Bringing Family

Bringing Your Family (Spouse and Children Only) to Live With You

It can be exciting to think about having your spouse and/or children join you in the United States while you are studying at Case Western Reserve University.

Knowing your family will be with you may allow you to feel a sense of security and peace of mind. You may believe that you will be better able to concentrate on your studies if your family is physically present to support you. This is often true, but sometimes it’s not. There are many things that you must consider—not just the positive impacts—before you make this important decision.

It cannot be emphasized enough that the overall cost of living in the United States is very high. When an emergency occurs, it can be financially devastating. Therefore, you must consider whether you can afford the extra time commitment and financial expense you will have to make so that your family's presence in the United States will be a comfort and not a burden.

Financial constraints and cultural pressures may affect the marital relationship of our students. Differing cultural values and expectations can create emotional, physical and legal problems, especially when an unforeseen crisis occurs.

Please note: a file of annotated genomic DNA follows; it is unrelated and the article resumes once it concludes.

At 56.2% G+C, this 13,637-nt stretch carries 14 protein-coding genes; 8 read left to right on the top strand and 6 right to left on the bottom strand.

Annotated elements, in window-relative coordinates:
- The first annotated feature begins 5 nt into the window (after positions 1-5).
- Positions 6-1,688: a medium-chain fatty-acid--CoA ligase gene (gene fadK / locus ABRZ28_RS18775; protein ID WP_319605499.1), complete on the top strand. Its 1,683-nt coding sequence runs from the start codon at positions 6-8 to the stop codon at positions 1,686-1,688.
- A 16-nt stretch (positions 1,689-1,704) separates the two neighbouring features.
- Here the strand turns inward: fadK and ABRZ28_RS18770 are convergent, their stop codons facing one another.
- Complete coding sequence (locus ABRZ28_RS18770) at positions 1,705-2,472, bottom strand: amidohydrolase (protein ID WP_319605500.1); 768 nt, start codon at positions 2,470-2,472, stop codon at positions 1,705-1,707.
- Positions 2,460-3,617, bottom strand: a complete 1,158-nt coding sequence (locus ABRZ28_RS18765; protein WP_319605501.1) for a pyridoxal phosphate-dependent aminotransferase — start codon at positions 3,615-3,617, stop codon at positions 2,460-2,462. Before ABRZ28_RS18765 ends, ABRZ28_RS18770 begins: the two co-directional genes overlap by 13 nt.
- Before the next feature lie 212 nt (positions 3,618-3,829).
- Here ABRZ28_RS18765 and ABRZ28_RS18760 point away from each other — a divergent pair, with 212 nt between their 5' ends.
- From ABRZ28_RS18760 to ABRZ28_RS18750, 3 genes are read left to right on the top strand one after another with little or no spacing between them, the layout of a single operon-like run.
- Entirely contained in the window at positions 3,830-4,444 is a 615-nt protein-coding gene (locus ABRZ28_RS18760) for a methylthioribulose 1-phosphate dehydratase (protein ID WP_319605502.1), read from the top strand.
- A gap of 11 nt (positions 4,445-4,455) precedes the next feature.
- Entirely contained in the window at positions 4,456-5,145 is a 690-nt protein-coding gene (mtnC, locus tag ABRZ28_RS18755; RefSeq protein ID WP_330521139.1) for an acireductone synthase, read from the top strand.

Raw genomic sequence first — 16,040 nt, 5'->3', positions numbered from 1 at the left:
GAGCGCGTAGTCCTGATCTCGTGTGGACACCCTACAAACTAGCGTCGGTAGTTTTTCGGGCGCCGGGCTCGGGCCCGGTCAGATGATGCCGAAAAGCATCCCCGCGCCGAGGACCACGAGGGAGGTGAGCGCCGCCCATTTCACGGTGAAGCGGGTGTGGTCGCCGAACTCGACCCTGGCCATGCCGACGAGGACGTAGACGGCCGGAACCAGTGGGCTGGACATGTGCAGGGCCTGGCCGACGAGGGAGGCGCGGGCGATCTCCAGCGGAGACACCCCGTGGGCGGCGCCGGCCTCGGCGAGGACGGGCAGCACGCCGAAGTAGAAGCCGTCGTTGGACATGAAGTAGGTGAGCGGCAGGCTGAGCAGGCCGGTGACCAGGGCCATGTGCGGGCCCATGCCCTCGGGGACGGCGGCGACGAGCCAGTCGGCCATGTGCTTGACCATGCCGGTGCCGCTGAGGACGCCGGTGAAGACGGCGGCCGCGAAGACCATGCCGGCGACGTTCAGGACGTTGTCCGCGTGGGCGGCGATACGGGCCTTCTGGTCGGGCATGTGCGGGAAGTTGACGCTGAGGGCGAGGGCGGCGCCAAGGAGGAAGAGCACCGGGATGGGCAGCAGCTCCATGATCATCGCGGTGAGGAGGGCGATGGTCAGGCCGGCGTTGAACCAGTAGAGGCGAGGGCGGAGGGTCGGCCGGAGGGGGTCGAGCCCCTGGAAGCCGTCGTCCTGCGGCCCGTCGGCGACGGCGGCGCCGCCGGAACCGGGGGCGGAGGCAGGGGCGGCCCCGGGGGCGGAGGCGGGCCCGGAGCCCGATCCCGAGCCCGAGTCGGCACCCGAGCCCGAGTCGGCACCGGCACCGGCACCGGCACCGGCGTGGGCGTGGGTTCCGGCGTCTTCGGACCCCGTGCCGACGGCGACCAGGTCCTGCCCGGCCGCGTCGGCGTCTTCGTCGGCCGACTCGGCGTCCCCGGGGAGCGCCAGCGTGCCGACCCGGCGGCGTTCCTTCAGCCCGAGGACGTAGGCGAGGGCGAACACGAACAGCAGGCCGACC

The following information is designed to help you and your family decide whether or not you should be together in the United States. It describes some of the major obstacles that have been observed as contributing to adjustment problems of international students, their spouses and families.

It is important that you and your spouse be aware of these issues. We hope you will discuss the information together so you are equipped to make this very important decision in your life.

In this section, we provide information on:

In addition, we have a full section on employment, including what you and your family need to know.

Cost of Living for Families

Before a visa can be issued for your spouse and/or children to enter the United States as your dependents, you are required to show proof of sufficient financial support. This funding is meant to demonstrate your ability to financial support them so they do not become dependent on the U.S. government for subsistence.